Apr 18, 2019
SE Idaho
Oh I think you under-estimate me! She is Janet. And Janet is a Barnevelder.
Actually, I cheated a fair bit. I have always been very struck by how beautiful she is and ages ago I studied her profile and since then I have researched the breed because I would love a chicken that gorgeous. I think I have Barnevelders in my future!
An Intervention

After shooting the roosting video I decided I would observe roosting in person for a while. So each evening for a few nights I sat outside Abe watched how they went to bed from the outside of the coop.

Now my presence does effect how they roost. They will stay up longer assuming I have treats. This tends to draw out the process with Aurora and Sydney starting out until the last possible moment waiting for treats. This will usually have the effect of calming down the roosting with Lilly and Phyllis getting settled early and everyone not having enough daylight to pick on anyone.

Normally, this is my influence on the process.

As you all know I try my best to let them run their own society as best I can. I hate to directly intervene in their organization outside of whatever my presence among them might create.

The other night I intervened in the roosting process. I had to. It was quickly going too far for my comfort.

I watched as first Lilly, then Sansa, and then worst of all Aurora ran Phyllis completely out of the coop. Much like Tsuki's Gandalf move, Aurora was dead set on Phyllis not roosting in the coop. Aurora roosts right by the door and would jump down and chase Phyllis every time she tried to enter the coop. As a result, Phyllis was desperately looking for somewhere else to roost.

The last hen I had that liked to roost outside was Maleficent. It was a result of Lilly doing the same thing to her and Aurora. It cost Maleficent her life. I was not going to let this continue.

So I called Phyllis to me. Like always she came running. Of course Aurora thought I had something good to eat and she came following after Phyllis. I scooped poor Miss Phyllis up and decided to place her on the roost as far from Aurora as possible.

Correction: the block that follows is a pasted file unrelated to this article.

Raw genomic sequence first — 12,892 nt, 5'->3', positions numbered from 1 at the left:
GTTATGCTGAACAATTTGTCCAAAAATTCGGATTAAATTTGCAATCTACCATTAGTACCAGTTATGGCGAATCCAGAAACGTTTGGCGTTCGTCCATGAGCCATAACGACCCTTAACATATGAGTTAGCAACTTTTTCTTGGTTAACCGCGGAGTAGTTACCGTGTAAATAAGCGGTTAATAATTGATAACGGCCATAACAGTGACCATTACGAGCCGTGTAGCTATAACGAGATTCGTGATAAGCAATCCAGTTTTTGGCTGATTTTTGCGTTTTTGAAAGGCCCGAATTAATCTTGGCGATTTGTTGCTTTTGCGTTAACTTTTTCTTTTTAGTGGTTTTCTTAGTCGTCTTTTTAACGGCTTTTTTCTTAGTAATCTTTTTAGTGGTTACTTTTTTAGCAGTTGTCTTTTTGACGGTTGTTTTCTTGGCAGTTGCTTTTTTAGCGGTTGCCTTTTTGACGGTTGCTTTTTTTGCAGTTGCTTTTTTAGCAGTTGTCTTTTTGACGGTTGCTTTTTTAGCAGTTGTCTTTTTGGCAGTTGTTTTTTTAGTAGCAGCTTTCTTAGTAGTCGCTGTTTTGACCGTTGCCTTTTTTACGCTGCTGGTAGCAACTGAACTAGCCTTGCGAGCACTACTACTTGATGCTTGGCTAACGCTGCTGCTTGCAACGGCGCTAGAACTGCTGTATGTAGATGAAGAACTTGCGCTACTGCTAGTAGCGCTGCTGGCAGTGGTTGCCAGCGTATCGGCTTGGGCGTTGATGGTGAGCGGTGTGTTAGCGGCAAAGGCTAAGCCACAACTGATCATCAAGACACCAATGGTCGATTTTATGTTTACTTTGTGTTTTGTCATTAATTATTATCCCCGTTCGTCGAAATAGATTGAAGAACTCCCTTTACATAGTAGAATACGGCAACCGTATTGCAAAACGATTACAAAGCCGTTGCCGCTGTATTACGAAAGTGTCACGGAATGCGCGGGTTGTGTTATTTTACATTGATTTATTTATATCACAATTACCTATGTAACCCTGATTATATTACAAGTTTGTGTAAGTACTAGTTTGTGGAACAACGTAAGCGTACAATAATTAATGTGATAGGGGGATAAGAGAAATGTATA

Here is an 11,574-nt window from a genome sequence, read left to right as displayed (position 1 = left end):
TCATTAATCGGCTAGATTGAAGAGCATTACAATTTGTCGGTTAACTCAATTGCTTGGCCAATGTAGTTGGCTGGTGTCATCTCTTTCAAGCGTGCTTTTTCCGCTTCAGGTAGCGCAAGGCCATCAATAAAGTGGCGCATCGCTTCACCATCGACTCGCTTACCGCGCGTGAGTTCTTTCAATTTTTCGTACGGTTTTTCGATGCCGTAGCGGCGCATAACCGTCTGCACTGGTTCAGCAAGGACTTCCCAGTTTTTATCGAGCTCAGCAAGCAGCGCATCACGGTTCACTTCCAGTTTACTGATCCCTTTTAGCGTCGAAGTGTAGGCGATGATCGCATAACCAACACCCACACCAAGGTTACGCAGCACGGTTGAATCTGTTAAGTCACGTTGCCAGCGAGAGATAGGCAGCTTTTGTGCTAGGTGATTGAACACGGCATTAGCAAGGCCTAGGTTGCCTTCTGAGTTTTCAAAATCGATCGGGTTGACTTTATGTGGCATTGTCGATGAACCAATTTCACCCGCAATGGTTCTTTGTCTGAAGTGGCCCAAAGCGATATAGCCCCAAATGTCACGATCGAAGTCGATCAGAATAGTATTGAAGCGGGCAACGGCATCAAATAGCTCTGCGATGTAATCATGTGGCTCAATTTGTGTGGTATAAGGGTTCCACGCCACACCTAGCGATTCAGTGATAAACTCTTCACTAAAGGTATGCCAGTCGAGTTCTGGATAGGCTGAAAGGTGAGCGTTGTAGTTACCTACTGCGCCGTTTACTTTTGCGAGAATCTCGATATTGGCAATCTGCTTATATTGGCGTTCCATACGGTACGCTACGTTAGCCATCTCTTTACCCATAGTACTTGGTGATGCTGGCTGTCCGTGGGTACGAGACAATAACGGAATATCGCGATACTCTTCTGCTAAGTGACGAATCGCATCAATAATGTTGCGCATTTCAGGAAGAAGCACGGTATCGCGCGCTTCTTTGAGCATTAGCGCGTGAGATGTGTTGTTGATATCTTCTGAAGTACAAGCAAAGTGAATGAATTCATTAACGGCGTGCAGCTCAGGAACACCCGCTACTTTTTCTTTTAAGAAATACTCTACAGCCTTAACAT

That meant someone had to move. I opened the coop door and there sat poor Hattie all molty. I need you to move Hattie. I want you between Aurora and Phyllis on the roost. She did not want to move.

So I poked her with my finger. Not hard, just a little poke. 👉

Poke 👉 Poke 👉 Poke 👉

Hattie shuffled down the roost. I put Phyllis on the roost in Daisy’s (the greatest hen ever) favorite spot.

Hattie did not like that. She started towards Phyllis and pecked her to get the spot back.

I was not having it. I poked Hattie again, Poke 👉 Poke 👉 Poke 👉

She did not like that and shimmied down the roost away from Phyllis and settled.

In the meantime, Aurora had re-entered the coop and assumed her nightly spot at the other end of the roost. Everyone settled on the roost and I closed the door.

All of this solved one night. I pondered what the long term solution might be. I was very concerned because I can't intervene every night and roosting outside is dangerous.

So without a solution and with much trepidation I went back out the next night to observe. What I saw made me very happy. Everyone roosted just like the old days. No chasing, no fuss. Every hen in her spot. No roosting shenanigans at all. They all went to bed quietly, in order. No muss, no fuss.

So did Hattie read everyone the riot act after losing her spot and getting poked?

Or did this establish Phyllis as protected by me and thus inviolate?

I wonder.

Further observation to come.
Another Rooster Bob success story! 😊

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